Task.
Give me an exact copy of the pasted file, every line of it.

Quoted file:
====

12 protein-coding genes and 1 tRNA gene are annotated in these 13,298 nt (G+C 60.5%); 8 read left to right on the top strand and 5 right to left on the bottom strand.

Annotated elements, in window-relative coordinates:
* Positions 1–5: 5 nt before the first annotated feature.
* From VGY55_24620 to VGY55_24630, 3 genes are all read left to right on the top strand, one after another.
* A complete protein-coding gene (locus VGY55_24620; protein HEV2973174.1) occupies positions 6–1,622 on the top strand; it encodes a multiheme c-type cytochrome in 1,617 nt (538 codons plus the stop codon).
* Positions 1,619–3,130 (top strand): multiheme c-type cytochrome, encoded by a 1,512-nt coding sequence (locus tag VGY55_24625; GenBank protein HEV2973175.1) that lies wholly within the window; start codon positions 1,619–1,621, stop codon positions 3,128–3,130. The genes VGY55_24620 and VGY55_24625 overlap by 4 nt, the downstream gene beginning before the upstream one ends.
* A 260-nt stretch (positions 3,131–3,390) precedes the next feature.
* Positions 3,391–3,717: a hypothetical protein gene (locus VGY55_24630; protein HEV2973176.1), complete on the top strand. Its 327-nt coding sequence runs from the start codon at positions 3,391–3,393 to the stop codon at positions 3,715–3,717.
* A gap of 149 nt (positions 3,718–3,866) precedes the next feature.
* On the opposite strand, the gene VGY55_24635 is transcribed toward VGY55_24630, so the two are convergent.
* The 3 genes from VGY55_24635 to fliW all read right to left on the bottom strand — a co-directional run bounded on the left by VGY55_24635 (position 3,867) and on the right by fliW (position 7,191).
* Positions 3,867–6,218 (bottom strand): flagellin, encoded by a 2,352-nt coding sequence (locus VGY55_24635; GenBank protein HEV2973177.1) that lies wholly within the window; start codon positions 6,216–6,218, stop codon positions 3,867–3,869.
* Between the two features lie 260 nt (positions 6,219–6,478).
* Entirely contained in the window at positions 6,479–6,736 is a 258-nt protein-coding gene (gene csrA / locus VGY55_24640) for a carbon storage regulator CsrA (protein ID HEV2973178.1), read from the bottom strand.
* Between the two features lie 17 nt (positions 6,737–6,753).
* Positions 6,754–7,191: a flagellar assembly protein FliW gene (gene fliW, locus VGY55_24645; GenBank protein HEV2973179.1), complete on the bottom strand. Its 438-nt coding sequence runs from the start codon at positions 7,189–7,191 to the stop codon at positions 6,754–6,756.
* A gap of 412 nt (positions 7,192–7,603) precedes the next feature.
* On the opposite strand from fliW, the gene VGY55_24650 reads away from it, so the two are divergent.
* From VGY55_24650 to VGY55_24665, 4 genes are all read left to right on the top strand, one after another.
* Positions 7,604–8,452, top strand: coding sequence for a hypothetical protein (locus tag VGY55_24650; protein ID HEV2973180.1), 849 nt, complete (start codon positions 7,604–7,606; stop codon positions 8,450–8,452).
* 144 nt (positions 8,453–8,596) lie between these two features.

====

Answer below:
12 protein-coding genes and 1 tRNA gene are annotated in these 13,298 nt (G+C 60.5%); 8 read left to right on the top strand and 5 right to left on the bottom strand.

Annotated elements, in window-relative coordinates:
* Positions 1–5: 5 nt before the first annotated feature.
* From VGY55_24620 to VGY55_24630, 3 genes are all read left to right on the top strand, one after another.
* A complete protein-coding gene (locus VGY55_24620; protein HEV2973174.1) occupies positions 6–1,622 on the top strand; it encodes a multiheme c-type cytochrome in 1,617 nt (538 codons plus the stop codon).
* Positions 1,619–3,130 (top strand): multiheme c-type cytochrome, encoded by a 1,512-nt coding sequence (locus tag VGY55_24625; GenBank protein HEV2973175.1) that lies wholly within the window; start codon positions 1,619–1,621, stop codon positions 3,128–3,130. The genes VGY55_24620 and VGY55_24625 overlap by 4 nt, the downstream gene beginning before the upstream one ends.
* A 260-nt stretch (positions 3,131–3,390) precedes the next feature.
* Positions 3,391–3,717: a hypothetical protein gene (locus VGY55_24630; protein HEV2973176.1), complete on the top strand. Its 327-nt coding sequence runs from the start codon at positions 3,391–3,393 to the stop codon at positions 3,715–3,717.
* A gap of 149 nt (positions 3,718–3,866) precedes the next feature.
* On the opposite strand, the gene VGY55_24635 is transcribed toward VGY55_24630, so the two are convergent.
* The 3 genes from VGY55_24635 to fliW all read right to left on the bottom strand — a co-directional run bounded on the left by VGY55_24635 (position 3,867) and on the right by fliW (position 7,191).
* Positions 3,867–6,218 (bottom strand): flagellin, encoded by a 2,352-nt coding sequence (locus VGY55_24635; GenBank protein HEV2973177.1) that lies wholly within the window; start codon positions 6,216–6,218, stop codon positions 3,867–3,869.
* Between the two features lie 260 nt (positions 6,219–6,478).
* Entirely contained in the window at positions 6,479–6,736 is a 258-nt protein-coding gene (gene csrA / locus VGY55_24640) for a carbon storage regulator CsrA (protein ID HEV2973178.1), read from the bottom strand.
* Between the two features lie 17 nt (positions 6,737–6,753).
* Positions 6,754–7,191: a flagellar assembly protein FliW gene (gene fliW, locus VGY55_24645; GenBank protein HEV2973179.1), complete on the bottom strand. Its 438-nt coding sequence runs from the start codon at positions 7,189–7,191 to the stop codon at positions 6,754–6,756.
* A gap of 412 nt (positions 7,192–7,603) precedes the next feature.
* On the opposite strand from fliW, the gene VGY55_24650 reads away from it, so the two are divergent.
* From VGY55_24650 to VGY55_24665, 4 genes are all read left to right on the top strand, one after another.
* Positions 7,604–8,452, top strand: coding sequence for a hypothetical protein (locus tag VGY55_24650; protein ID HEV2973180.1), 849 nt, complete (start codon positions 7,604–7,606; stop codon positions 8,450–8,452).
* 144 nt (positions 8,453–8,596) lie between these two features.